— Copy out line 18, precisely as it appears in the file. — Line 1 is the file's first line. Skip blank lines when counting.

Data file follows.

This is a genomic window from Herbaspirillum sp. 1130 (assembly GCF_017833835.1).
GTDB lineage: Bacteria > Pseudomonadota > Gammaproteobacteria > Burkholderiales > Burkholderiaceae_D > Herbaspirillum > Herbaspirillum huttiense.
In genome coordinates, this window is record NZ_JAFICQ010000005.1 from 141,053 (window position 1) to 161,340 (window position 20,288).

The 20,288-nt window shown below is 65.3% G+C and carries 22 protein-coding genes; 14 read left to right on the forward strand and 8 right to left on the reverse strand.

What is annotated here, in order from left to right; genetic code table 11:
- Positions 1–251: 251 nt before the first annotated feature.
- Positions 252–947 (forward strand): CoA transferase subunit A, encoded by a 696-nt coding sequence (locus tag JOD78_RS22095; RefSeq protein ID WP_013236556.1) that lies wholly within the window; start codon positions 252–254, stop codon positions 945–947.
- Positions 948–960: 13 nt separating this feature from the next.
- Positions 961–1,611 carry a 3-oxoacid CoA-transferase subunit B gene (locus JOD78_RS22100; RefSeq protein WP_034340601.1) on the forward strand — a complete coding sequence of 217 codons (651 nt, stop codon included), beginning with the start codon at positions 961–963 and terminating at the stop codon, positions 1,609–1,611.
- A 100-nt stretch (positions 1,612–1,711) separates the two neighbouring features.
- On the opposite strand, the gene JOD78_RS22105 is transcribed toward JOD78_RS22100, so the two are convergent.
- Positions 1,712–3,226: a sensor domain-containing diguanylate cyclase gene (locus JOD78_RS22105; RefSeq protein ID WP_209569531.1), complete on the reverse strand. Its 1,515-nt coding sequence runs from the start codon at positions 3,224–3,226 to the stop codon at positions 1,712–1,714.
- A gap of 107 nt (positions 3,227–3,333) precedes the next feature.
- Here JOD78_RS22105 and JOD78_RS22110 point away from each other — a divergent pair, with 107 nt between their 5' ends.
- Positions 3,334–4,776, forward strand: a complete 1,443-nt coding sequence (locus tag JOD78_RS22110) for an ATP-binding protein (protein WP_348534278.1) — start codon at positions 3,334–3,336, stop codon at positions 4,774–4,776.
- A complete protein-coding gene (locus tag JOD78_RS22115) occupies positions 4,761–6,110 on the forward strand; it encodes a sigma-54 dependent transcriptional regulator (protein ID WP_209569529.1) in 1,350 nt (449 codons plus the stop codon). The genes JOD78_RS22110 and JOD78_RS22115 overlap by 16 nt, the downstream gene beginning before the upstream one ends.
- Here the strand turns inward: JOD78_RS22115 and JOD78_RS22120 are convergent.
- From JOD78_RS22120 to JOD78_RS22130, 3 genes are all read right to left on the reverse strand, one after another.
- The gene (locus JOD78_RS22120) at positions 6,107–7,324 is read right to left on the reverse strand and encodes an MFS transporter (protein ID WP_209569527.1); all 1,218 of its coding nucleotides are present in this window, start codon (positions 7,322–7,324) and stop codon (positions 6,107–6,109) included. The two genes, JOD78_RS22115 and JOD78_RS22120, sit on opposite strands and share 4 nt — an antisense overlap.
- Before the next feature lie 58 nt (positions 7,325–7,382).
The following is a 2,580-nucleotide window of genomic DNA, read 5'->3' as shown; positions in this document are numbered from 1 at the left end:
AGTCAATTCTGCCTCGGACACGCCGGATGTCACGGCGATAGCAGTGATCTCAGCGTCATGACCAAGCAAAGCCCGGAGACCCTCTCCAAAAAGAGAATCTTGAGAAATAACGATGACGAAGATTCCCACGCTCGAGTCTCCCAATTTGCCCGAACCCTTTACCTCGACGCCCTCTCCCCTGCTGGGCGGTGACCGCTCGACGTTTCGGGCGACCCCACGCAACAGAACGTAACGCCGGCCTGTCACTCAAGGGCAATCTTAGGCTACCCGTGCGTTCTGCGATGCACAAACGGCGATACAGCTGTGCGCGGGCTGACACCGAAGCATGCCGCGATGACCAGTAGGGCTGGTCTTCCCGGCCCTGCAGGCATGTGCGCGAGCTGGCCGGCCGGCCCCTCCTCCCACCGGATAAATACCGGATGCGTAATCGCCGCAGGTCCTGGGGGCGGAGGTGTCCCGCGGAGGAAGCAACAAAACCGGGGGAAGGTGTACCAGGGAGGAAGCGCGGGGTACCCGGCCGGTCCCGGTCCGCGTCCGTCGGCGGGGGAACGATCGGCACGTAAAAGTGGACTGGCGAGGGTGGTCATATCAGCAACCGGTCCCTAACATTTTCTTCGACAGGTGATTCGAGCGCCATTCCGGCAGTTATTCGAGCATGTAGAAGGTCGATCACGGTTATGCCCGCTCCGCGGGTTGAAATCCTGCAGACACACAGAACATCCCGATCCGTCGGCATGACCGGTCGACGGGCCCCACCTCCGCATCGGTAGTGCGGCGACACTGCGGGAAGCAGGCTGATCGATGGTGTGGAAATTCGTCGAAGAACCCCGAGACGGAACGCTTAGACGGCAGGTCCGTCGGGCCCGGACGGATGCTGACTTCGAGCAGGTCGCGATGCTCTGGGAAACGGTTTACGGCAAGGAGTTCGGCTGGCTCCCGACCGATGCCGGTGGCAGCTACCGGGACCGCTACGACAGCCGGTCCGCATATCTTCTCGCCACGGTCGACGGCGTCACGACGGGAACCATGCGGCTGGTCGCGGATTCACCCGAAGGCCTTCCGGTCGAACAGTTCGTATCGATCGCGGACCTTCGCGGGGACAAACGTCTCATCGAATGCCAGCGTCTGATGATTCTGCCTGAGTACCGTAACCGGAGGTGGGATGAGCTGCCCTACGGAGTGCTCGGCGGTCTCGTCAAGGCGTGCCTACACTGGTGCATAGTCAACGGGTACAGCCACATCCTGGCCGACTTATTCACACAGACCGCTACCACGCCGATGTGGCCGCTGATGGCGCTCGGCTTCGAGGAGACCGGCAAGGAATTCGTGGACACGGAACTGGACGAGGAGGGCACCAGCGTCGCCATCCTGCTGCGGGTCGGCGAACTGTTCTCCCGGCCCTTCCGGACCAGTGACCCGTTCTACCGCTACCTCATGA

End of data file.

- From JOD78_RS22120 to JOD78_RS22130, 3 genes are all read right to left on the reverse strand, one after another.